Digital change

Digital Coventry - family

Digital change is already happening and it is important that Coventry understands how we can harness these changes to best effect – for the Council, for customers, residents and for Coventry as a 21st century city. It is also important that despite the widespread nature and uptake of digital technology, we don’t leave residents behind who don’t have the skills or access to take advantage of the opportunity.

Coventry is a city that is used to reinventing itself; it’s done so successfully for centuries. Digital is a fundamental part of the change we will make as we develop the physical environment of the city and deliver on the ambition of becoming an even greater place to do business.

The Council is facing significant challenges – since 2010 funding from central government has been cut by 50% this equates to grant cuts of £655m since 2011/12. This means we have £200 less per resident in Coventry to spend on services. We do not have the funding, capacity and all of the expertise to deliver the digital innovation that we know would benefit the city. We have strong partners, including two world class universities, communities and businesses in the city who are already engaged in digital innovation – relationships that we can develop to make Coventry digital. We have work to do to ensure that our workforce has the skills to deal with the digital age and we are facing unprecedented reductions in funding that will continue to change the services that we provide.

We know that digital can help us to achieve reductions in the cost of public services through increased efficiency, automation and effectiveness. We can use digital to increase the productivity of the public sector workforce - through flexible and agile working. We can also use the opportunity of digital to completely rethink the way that we deliver services rather than just computerising them. We need to focus on designing digital processes and solutions with a strong emphasis on user experience and ease of use – in the same way the Government Digital Service (GDS) has done for some central government processes, including renewing a passport or taxing a car.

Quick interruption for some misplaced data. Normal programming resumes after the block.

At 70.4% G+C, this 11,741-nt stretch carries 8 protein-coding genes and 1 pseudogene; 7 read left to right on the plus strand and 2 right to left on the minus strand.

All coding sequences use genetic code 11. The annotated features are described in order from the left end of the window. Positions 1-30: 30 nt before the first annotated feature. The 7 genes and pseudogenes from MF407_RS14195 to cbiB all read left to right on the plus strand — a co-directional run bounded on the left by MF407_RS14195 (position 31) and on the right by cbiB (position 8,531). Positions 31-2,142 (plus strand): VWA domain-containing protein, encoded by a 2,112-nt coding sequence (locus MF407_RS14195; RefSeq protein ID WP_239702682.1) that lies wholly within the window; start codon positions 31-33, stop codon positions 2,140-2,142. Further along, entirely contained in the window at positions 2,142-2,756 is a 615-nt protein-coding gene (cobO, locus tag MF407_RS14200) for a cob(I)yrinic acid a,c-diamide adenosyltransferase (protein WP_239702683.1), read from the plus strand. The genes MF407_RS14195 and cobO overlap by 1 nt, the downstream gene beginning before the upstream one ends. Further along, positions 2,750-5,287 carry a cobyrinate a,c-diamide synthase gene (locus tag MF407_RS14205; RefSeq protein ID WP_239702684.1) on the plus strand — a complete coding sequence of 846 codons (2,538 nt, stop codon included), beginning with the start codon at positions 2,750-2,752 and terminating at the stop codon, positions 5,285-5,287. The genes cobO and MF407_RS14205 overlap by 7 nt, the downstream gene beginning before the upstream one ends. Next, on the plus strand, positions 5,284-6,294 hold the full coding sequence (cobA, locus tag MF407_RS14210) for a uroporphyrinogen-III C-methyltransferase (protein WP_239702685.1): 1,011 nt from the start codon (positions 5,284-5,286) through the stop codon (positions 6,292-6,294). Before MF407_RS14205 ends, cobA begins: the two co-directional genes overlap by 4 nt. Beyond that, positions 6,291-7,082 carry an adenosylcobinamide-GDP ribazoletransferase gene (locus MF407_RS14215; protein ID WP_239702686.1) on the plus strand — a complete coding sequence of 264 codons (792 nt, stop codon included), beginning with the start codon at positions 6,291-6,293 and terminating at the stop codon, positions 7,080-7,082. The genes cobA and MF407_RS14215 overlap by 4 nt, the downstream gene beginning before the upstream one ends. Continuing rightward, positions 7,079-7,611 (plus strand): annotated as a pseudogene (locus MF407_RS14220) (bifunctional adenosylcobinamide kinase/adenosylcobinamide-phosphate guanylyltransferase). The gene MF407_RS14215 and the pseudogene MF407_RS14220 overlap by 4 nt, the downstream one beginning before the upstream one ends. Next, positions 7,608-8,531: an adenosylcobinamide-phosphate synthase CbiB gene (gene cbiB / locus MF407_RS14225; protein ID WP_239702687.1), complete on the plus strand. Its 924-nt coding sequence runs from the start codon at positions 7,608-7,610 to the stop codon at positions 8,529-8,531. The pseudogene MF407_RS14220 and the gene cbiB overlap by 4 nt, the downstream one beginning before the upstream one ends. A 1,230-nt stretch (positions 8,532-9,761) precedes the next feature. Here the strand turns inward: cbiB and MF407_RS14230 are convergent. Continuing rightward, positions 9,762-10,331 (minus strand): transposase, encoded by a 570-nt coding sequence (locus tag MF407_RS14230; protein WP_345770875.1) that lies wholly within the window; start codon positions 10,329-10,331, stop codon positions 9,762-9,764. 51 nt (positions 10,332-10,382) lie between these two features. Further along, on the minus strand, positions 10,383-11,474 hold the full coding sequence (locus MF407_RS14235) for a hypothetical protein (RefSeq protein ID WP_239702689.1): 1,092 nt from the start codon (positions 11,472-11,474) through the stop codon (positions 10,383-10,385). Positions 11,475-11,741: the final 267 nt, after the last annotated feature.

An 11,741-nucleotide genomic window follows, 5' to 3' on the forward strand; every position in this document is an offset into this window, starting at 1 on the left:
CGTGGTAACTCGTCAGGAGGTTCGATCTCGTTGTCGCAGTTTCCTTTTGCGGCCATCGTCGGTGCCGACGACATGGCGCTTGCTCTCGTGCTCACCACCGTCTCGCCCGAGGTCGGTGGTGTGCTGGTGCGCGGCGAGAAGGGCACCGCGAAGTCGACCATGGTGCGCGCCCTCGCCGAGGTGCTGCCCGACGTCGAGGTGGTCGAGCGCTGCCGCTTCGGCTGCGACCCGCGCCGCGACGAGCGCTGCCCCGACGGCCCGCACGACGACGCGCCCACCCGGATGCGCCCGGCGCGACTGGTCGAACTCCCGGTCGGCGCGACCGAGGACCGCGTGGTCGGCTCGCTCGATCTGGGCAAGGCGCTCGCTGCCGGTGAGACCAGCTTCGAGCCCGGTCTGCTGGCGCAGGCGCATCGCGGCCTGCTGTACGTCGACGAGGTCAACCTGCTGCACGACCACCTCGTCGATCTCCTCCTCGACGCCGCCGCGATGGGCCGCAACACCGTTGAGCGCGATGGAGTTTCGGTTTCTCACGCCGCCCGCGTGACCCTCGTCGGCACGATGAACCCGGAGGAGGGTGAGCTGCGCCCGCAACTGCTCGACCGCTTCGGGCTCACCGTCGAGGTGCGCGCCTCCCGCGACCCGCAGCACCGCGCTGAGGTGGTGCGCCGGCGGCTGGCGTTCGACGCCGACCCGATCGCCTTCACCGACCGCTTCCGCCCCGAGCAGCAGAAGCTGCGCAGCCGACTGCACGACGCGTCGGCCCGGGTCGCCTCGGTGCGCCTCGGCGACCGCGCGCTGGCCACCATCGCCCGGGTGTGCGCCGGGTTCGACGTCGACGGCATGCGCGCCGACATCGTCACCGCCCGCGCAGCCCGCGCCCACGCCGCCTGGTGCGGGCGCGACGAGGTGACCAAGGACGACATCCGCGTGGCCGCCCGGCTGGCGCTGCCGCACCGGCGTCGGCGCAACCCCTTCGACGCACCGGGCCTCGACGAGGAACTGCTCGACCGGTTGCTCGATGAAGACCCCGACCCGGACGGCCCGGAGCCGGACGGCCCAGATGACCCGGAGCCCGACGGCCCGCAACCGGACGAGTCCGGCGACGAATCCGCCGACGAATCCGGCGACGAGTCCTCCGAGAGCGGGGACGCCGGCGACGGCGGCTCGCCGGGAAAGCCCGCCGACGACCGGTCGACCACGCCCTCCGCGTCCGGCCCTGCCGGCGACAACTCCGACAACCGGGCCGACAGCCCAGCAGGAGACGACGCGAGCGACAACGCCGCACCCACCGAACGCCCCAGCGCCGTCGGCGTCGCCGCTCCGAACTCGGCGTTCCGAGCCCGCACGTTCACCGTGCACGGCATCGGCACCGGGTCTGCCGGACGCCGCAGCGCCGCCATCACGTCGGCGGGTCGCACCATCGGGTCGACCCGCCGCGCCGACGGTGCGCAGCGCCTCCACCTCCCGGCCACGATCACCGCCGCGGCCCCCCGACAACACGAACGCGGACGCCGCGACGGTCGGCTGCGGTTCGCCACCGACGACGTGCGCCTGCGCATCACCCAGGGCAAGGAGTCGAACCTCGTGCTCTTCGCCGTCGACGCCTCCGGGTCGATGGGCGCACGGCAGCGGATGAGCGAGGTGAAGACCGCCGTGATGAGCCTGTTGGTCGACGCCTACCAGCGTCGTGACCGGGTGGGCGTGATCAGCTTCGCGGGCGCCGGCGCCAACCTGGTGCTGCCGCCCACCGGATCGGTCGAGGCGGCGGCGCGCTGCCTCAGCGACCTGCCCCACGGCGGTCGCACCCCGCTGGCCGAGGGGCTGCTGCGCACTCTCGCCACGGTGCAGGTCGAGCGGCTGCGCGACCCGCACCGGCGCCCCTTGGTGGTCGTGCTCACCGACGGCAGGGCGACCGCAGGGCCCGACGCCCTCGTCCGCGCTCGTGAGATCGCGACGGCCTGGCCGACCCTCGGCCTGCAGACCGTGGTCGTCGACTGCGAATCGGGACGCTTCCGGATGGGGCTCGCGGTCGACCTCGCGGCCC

The ability to operate effectively in a digital age is a key skill for all of our residents, and in particular young people leaving school. This will help to increase their job readiness and ability to thrive in work, maximising the use of technology to support health, wellbeing, community networks and democracy throughout a person’s life. The whole population must have access to technology, infrastructure and skills to ensure they will get the most from the digital age and we want everyone to have an equal opportunity to do this.

Digitalisation provides the opportunity to deliver vastly improved and accessible data that can be used to predict and plan both tactically and strategically – not only how public money can be spent to better effect, but also to influence the priorities for private investment that will underpin economic growth and enable a proactive and personalised service to users. Data is an asset which can be shared in a controlled way with citizens and local enterprises. Data can be used in new and innovative ways to support the ambition of the city.

The digital revolution also presents challenges that we must understand and prepare for, including cyber-resilience and cyber-bullying. We also don’t underestimate the importance of maintaining human interaction in our lives and the services the Council delivers – digital provides the opportunities to enhance the way things are done.